Man in Overalls helps you #GrowYourGroceries!

Wednesday, March 23, 2011

Jacksonville Community Garden Expo

Saturday, I attended the Jacksonville Community Garden Expo with my girlfriend, Mary Elizabeth (a native and resident of Jacksonville) and my niece.  (Mary Elizabeth coordinates the garden at the Sanctuary on 8th Street, an after school program in Jacksonville's Springfield neighborhood.)  The event was hosted by the Garden at Jackson Square Community Garden, coordinated by the Sulzbacher Center.

From fellow food gardeners to community gardeners to nurseries to the UF extension all manner of garden projects, resources, and initiatives were exhibiting.  I connected most with Pam Kleinsasser who works at Nemours Clinic and coordinates their community garden.  Having just read this article in Organic Gardening  about corporate gardens, I was enthralled by Pam's story.


"If you want to know how it really started...," she started.  "It really started with assembling a team."  Pam, it turns out, is quite the "troop-rallyer"or community organizer.  A few years back she grew uncomfortable with the magnitude of recyclable waste that was being thrown away, especially paper.  She assembled a team that volunteered to coordinate the extra work.  Then, in 2009, while continuing the paper recycling project-- significantly aided by paperretriever.com-- Pam got a new idea: a company community garden.  She re-approached the administration selling the idea with words like "team building," "wellness," "publicity."  With admin approval in-hand, Pam sent out an email to staff saying, in effect, "We're starting a community garden in the grassy patch adjacent to the building. Email back if you're interested in participating."  The first year, if I remember correctly, 30 folks signed up.  This year there are 50 participating (out of 400 staff).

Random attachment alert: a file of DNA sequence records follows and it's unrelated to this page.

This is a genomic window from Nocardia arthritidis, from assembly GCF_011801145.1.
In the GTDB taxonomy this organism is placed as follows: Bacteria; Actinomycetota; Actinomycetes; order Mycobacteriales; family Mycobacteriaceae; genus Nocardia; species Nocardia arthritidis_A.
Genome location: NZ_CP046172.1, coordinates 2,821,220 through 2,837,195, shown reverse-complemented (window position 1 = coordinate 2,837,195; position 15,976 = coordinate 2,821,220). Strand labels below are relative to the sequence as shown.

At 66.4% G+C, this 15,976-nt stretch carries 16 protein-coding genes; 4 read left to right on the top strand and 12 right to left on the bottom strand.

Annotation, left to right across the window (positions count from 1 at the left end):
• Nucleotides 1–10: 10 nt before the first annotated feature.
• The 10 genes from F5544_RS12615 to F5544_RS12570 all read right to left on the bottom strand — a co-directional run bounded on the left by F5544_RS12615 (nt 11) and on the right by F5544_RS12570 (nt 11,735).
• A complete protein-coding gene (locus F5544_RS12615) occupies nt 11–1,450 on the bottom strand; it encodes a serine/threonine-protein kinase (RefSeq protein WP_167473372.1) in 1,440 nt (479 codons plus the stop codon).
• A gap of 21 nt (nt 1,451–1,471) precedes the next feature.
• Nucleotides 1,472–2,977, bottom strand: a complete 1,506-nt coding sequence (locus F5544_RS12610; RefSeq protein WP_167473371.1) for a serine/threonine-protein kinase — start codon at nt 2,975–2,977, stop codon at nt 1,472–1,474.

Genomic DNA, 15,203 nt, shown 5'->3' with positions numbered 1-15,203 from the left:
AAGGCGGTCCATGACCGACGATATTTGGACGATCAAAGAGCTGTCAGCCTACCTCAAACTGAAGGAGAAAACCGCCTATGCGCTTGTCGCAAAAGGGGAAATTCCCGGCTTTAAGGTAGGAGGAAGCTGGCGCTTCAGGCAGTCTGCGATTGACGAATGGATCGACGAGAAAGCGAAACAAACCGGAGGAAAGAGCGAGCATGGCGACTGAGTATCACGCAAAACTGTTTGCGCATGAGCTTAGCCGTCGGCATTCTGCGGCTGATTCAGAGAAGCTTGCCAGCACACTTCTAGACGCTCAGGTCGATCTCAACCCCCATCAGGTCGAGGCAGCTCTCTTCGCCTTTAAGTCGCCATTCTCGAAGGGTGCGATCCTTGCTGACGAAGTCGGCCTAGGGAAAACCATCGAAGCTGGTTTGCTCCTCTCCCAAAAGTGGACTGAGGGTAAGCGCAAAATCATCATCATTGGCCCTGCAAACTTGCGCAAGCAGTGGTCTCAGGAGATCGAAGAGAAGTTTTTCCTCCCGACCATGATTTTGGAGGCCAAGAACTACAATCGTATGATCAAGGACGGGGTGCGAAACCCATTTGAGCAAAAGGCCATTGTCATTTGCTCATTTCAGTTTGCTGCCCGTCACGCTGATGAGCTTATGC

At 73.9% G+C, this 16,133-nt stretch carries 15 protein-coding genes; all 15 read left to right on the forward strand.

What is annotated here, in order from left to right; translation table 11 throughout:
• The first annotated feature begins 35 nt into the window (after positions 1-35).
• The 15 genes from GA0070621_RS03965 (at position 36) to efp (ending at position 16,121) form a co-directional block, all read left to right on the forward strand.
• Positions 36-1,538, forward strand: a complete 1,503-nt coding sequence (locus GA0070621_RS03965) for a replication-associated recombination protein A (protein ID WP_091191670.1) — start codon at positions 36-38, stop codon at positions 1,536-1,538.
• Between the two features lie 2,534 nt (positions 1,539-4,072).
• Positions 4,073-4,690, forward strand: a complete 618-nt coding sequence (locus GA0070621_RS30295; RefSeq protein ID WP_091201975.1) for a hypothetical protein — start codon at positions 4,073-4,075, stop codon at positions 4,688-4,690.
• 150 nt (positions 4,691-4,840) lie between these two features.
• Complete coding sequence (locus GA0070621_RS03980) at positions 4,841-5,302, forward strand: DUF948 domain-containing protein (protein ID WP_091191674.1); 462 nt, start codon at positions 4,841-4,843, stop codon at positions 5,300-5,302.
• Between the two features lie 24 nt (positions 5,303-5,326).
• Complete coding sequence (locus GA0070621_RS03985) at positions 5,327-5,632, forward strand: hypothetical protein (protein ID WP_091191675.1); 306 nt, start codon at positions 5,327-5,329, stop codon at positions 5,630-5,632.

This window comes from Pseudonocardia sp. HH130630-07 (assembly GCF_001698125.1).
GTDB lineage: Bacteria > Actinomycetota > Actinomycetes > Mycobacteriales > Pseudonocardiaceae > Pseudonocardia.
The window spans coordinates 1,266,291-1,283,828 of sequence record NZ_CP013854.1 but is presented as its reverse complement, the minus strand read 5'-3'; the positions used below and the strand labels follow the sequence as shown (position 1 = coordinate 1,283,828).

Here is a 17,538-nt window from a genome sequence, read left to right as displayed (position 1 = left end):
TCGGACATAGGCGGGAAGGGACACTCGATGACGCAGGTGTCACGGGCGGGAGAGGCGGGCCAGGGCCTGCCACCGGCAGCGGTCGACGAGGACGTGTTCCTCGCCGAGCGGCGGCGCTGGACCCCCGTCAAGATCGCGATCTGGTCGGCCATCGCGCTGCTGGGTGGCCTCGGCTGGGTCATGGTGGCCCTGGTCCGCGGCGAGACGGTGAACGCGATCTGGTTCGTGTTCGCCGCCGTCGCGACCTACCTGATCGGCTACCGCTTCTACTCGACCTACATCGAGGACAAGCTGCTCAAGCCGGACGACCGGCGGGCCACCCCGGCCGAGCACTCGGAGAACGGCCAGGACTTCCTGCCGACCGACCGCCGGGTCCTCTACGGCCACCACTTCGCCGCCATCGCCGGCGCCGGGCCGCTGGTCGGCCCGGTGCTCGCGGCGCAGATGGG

Each year, the gardeners divide the 1300 square feet into equivalent plots.  There is also a common herb bed (which folks share) and a strawberry bed for the children who come to the clinic.  Nemours provides water and yearly compost.  The rest (plants, seeds, etc) is the responsibility of the individual gardeners.  Due to being in the health care profession and due to their location on the St John's River, they use organic practices.



The Nemours Community Garden is a great model from which to develop a garden with your co-workers.  Pam has volunteered to share stories and otherwise assist others in the process of starting community gardens at their work places.  If you'd like to get in touch with her, send me an email with subject line "Pam at Nemours," and I'll put you in touch.

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